Barbara closed her book with resolve, knowing that Pat Conroy’s love of the land which defined him would welcome her once again as soon as she opened the pages. She leaned over to kiss her husband David, even as he paused to remove himself from the world of John Irving. “I’ll be back in a minute, my Lowenstein,” she whispered. He nodded and peered at her over the rim of his ridiculous reading glasses.
She cast aside the bedspread and climbed from the bed. Though the room was a historical catalog of the shared lives of her, her husband, and daughter Elizabeth, Barbara no longer needed to cast a glance at the myriad collection of photos to remember each individual memory. Most of her days filled with recollections of the life they shared before Elizabeth departed. Nineteen eighty-five might as well have been another life. In many ways, it was.
She walked barefoot from the room and turned left, heading toward the darkened room which comprised the epicenter of her life and once belonged to her daughter. She counted the eight paces to the window and pulled it open. The warm breeze enveloped her as she exited to the roof. Tonight, she could smell the honeysuckle floating on the air. A night like tonight was the last one Elizabeth had enjoyed, slightly more than one-third of a century ago.
Barbara knew that on so many previous nights, her daughter Elizabeth had emerged from the same window to smoke. Unlike her daughter, though, Barbara limited herself to a solitary cigarette. She hadn’t smoked a puff in her life until her daughter had died. Since that night, she hadn’t missed a single night without smoking. Rituals demand adherents.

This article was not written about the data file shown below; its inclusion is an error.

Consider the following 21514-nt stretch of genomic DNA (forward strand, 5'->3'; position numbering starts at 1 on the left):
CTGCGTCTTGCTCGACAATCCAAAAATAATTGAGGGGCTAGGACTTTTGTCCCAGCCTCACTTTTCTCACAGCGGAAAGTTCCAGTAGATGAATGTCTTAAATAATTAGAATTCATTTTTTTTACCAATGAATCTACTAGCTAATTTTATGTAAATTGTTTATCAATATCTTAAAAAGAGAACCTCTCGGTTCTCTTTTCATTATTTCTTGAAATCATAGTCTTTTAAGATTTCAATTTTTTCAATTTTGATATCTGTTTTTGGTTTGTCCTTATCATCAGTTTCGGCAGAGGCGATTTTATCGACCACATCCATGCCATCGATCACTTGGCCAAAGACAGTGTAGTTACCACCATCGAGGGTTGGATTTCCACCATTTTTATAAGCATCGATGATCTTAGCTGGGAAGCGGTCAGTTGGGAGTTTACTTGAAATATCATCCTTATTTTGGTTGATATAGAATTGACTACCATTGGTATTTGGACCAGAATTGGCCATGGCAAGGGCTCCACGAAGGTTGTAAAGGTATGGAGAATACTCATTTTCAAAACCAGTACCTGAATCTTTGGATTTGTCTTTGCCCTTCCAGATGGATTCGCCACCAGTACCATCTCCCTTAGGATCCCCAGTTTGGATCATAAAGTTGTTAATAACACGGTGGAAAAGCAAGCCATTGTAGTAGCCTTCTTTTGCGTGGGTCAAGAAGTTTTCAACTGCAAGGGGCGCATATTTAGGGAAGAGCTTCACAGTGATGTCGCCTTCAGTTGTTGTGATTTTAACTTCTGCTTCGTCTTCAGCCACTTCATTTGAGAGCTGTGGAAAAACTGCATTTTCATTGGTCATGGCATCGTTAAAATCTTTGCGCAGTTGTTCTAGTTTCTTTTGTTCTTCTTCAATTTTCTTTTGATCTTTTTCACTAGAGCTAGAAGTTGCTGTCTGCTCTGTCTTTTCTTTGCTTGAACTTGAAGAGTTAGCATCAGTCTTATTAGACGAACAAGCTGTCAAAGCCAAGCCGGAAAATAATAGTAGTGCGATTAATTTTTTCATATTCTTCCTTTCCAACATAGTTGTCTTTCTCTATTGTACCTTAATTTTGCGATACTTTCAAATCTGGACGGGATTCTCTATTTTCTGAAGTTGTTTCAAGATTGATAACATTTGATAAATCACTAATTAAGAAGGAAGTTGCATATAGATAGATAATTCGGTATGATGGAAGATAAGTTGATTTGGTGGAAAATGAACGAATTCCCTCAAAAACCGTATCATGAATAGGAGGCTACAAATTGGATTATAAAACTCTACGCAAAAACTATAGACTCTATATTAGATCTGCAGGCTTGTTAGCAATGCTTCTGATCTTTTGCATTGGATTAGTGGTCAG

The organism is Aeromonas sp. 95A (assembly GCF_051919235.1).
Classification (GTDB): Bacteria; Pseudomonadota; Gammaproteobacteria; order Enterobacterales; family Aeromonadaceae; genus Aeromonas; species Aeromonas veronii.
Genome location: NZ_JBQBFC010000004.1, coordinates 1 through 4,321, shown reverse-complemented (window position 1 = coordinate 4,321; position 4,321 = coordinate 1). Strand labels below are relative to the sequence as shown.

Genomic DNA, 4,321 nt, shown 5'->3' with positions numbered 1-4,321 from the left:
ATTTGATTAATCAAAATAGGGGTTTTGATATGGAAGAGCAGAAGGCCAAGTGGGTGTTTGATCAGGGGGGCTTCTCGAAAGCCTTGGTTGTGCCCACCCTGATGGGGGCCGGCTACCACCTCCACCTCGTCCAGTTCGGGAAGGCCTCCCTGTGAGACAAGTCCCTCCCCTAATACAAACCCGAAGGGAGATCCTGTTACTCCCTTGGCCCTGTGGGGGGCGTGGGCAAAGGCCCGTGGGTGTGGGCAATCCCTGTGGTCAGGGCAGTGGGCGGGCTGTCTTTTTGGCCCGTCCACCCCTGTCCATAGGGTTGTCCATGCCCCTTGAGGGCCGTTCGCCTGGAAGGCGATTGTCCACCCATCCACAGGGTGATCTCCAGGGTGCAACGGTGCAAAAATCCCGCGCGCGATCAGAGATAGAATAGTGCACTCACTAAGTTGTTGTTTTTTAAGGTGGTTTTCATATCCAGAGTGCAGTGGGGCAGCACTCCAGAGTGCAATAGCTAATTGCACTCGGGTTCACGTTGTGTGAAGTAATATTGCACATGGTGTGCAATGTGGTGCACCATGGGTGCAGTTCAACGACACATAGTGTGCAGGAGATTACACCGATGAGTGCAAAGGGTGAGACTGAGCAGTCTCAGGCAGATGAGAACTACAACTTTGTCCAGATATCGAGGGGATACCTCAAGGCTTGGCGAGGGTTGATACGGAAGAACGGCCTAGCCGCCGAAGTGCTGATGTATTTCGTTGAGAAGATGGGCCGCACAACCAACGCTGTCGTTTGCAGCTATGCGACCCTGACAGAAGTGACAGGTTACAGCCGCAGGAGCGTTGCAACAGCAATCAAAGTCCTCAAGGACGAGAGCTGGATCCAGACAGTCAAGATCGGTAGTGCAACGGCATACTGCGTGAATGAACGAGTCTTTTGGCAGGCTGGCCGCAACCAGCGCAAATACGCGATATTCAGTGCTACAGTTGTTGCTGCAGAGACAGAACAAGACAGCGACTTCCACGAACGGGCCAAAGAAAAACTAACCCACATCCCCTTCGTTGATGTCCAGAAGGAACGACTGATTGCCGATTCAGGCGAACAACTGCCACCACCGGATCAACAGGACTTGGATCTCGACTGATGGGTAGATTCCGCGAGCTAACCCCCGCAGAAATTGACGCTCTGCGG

In the event of rain, Barbara would smoke under the overhang of the utility shed, just like Elizabeth. As the drops fell, they reminded her of the minutes her daughter failed to enjoy. Thousands of droplets, accumulating at her feet. At times, she imagined that she could feel each one as it fell.
David knew better than to question his wife. Contemplation requires tranquility, if not silence. Although he would never admit it, he loved his wife more for her dedication to the ritual of remembrance than almost any other thing. He couldn’t bring himself to join her on the roof, even as his absence sometimes drove a wedge between them. 33 years had failed to convince him otherwise.
Barbara measured her inhalations as she watched her quiet neighbors. If anyone now saw the glowing tip of her lit cigarette high on the roof, he or she no longer questioned it. Barbara’s loss was intensely private. When she finished the cigarette, she flicked it out into the yard. David didn’t mind. Collecting the butts was part of his ritual, one he did without comment. In his heart, he knew that one day he would give anything to have the chance to pick up after the people who were no longer with him.
Barbara paused on the other side of the roof, one leg draped over the windowsill. Elizabeth was somewhere out there, in a place of unknowing. Barbara sighed and headed back to her Lowenstein, even as her heart called into the blanket of night.